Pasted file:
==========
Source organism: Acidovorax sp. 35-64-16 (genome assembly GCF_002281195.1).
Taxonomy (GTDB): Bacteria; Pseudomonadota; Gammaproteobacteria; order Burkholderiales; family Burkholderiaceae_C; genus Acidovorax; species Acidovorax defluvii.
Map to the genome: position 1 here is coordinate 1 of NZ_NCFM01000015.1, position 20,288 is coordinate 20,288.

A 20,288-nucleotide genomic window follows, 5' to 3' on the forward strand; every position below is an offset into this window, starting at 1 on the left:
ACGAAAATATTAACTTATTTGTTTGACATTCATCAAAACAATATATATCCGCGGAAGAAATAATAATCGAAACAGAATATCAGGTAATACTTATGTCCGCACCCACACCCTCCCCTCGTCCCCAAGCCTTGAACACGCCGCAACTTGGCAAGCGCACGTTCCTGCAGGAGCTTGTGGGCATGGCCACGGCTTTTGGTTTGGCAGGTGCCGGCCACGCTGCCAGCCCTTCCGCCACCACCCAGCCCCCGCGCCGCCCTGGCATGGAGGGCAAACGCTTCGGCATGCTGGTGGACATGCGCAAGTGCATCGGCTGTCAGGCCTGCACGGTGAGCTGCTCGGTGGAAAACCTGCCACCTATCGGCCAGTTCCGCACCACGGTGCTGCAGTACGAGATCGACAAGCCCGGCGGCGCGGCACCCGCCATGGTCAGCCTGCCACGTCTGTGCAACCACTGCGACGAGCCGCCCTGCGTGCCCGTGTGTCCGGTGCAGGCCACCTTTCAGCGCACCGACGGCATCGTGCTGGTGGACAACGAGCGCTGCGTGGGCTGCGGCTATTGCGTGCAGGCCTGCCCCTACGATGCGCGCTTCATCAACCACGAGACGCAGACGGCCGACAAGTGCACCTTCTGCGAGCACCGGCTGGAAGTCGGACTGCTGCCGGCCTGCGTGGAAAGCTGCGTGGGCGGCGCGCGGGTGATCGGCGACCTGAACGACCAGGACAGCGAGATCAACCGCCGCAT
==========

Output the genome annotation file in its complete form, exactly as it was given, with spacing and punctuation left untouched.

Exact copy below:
Source organism: Acidovorax sp. 35-64-16 (genome assembly GCF_002281195.1).
Taxonomy (GTDB): Bacteria; Pseudomonadota; Gammaproteobacteria; order Burkholderiales; family Burkholderiaceae_C; genus Acidovorax; species Acidovorax defluvii.
Map to the genome: position 1 here is coordinate 1 of NZ_NCFM01000015.1, position 20,288 is coordinate 20,288.

A 20,288-nucleotide genomic window follows, 5' to 3' on the forward strand; every position below is an offset into this window, starting at 1 on the left:
ACGAAAATATTAACTTATTTGTTTGACATTCATCAAAACAATATATATCCGCGGAAGAAATAATAATCGAAACAGAATATCAGGTAATACTTATGTCCGCACCCACACCCTCCCCTCGTCCCCAAGCCTTGAACACGCCGCAACTTGGCAAGCGCACGTTCCTGCAGGAGCTTGTGGGCATGGCCACGGCTTTTGGTTTGGCAGGTGCCGGCCACGCTGCCAGCCCTTCCGCCACCACCCAGCCCCCGCGCCGCCCTGGCATGGAGGGCAAACGCTTCGGCATGCTGGTGGACATGCGCAAGTGCATCGGCTGTCAGGCCTGCACGGTGAGCTGCTCGGTGGAAAACCTGCCACCTATCGGCCAGTTCCGCACCACGGTGCTGCAGTACGAGATCGACAAGCCCGGCGGCGCGGCACCCGCCATGGTCAGCCTGCCACGTCTGTGCAACCACTGCGACGAGCCGCCCTGCGTGCCCGTGTGTCCGGTGCAGGCCACCTTTCAGCGCACCGACGGCATCGTGCTGGTGGACAACGAGCGCTGCGTGGGCTGCGGCTATTGCGTGCAGGCCTGCCCCTACGATGCGCGCTTCATCAACCACGAGACGCAGACGGCCGACAAGTGCACCTTCTGCGAGCACCGGCTGGAAGTCGGACTGCTGCCGGCCTGCGTGGAAAGCTGCGTGGGCGGCGCGCGGGTGATCGGCGACCTGAACGACCAGGACAGCGAGATCAACCGCCGCAT